Madagascar: Biodiversity and Natural Resource Management
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Please note that in order to take advantage of dynamic learning opportunities, program excursions may occasionally vary.
Discover the challenges of promoting conservation alongside sustainable development in diverse ecosystems throughout Madagascar.
Gain direct knowledge of specialized ecological zones, rural conservation, and development issues.
Fort Dauphin Region
Field excursions in the home base region focus on interviews with fishing peoples in Evatraha, a stakeholder analysis and an overview of QMM mining operations and conservation activities at Mandena, botanical studies in the littoral forest of Sainte Luce, and lemur ecology in Ifotaka.
During the program’s major excursion, the group travels to Tuléar, where students begin the marine studies and protected areas units. Students engage with traditional and industrial fishing practices; visit sacred areas protected by local customs; visit newly protected areas and NGOs working on coastal resource management; and explore key ecosystems, including spiny forests, calcareous plateaus, mangroves, and coral reefs of one of the world’s largest barrier reefs, the Great Barrier Reef of Tuléar.
Faux Cap Region
Students spend a week in a rural village with Malagasy counterparts from the Libanona Ecology Center learning about rural life, resource use, and social aspects of conservation and development needs in the context of southern Madagascar. The rural stay is typically in the Faux Cap region.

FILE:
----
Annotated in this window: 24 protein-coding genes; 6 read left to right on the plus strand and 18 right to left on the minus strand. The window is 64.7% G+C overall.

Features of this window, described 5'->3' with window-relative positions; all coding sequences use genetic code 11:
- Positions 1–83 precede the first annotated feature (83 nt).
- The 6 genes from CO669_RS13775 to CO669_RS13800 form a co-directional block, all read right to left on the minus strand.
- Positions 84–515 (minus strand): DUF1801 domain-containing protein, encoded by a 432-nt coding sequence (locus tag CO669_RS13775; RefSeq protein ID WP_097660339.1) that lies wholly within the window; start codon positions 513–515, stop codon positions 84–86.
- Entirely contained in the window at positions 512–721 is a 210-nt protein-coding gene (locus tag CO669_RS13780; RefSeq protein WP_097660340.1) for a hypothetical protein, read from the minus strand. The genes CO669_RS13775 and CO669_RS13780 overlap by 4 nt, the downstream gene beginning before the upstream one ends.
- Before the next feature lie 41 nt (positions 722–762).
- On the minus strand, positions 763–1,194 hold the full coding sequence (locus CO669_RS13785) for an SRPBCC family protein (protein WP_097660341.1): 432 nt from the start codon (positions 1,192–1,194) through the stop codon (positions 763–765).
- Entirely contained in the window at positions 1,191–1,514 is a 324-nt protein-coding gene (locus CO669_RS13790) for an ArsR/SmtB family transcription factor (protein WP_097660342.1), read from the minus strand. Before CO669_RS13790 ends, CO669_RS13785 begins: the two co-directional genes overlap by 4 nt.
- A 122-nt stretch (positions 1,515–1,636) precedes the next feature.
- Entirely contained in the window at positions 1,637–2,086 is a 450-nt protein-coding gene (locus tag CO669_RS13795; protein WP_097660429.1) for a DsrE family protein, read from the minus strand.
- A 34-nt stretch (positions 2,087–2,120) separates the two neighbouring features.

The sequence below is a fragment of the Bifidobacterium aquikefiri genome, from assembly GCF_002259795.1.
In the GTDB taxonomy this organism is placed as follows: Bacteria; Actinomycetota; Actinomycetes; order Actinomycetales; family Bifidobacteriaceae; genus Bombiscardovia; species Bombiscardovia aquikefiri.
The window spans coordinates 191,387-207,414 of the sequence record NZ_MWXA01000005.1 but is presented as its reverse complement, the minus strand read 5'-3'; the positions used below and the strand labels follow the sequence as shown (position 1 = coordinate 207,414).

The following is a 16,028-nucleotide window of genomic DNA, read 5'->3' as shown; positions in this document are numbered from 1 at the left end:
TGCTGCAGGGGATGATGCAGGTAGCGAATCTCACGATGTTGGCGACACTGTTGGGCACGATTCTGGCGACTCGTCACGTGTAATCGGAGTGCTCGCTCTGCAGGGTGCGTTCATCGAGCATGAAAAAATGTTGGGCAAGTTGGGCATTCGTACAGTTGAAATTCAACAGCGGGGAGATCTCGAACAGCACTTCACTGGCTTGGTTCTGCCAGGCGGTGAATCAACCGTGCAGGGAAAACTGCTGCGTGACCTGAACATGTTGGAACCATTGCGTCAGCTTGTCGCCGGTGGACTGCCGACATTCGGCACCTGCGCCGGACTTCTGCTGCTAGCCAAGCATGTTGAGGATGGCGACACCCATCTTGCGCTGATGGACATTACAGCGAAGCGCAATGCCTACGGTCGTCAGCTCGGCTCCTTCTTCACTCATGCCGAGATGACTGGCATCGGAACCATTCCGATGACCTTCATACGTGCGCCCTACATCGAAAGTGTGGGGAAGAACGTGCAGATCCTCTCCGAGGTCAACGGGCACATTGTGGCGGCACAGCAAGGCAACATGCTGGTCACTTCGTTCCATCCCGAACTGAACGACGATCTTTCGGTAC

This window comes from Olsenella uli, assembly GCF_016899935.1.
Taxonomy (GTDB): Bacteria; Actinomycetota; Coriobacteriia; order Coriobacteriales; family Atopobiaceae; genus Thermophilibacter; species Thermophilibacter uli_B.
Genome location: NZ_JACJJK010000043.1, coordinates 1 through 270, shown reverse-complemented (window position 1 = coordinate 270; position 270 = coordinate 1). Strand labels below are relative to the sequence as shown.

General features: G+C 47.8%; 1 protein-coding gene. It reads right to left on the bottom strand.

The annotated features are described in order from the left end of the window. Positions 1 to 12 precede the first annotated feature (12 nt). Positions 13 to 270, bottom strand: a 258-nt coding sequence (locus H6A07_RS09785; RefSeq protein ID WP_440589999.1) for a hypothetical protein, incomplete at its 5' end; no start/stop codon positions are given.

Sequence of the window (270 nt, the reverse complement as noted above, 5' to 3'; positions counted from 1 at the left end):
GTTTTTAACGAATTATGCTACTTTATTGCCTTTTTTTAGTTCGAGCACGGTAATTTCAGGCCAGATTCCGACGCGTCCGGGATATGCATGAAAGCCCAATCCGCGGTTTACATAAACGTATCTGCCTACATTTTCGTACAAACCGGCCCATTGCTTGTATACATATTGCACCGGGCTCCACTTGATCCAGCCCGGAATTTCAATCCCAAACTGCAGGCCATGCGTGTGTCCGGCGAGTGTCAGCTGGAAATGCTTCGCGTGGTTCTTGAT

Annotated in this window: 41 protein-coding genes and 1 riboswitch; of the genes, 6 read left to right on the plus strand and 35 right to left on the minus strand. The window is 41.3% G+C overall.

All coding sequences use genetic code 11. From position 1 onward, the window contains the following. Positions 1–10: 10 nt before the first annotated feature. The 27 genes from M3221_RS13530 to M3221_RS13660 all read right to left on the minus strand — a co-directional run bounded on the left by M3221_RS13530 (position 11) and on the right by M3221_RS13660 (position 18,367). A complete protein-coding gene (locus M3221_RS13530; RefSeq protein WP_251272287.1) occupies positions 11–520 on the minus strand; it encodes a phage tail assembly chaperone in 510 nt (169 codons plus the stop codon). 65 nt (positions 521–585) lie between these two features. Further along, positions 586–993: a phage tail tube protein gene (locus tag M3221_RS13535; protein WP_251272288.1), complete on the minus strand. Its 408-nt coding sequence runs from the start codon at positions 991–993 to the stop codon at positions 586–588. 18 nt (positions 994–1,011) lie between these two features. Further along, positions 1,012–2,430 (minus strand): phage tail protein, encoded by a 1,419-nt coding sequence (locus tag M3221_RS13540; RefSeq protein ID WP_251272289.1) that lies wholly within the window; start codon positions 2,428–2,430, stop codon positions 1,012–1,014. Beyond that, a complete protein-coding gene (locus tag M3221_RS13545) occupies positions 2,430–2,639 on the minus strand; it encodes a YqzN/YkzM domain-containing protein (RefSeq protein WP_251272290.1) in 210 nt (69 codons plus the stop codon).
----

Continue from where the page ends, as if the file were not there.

National Parks and Community-Managed Protected Areas
From Tuléar, the group travels north through various protected areas, including spectacular national parks and community-managed reserves at Isalo, Anja, Andringitra, Ranomafana, and Andasibe. Students see a great range of vegetation types, including spiny forest, savannah, transitional forest, alpine, and rainforest, while the geology changes from oceanic sandstone and limestone to continental sandstone and granite monoliths.
Antananarivo (Madagascar’s capital)
The major excursion ends in the capital city of Antananarivo, commonly referred to as Tana. There, students hone in further on human adaptations and impacts on the various ecosystems visited, integrating ideas on how to preserve Malagasy cultural practices and the biodiversity on which they depend, while putting the finishing touches on their plans for independent study.
Duration: 15 weeks
Program Base: Fort Dauphin (Tolagnaro)
Language Study: French, Malagasy
Prerequisites: Coursework in environmental studies, ecology, biology, or related fields; 3 semesters college-level French Read more...
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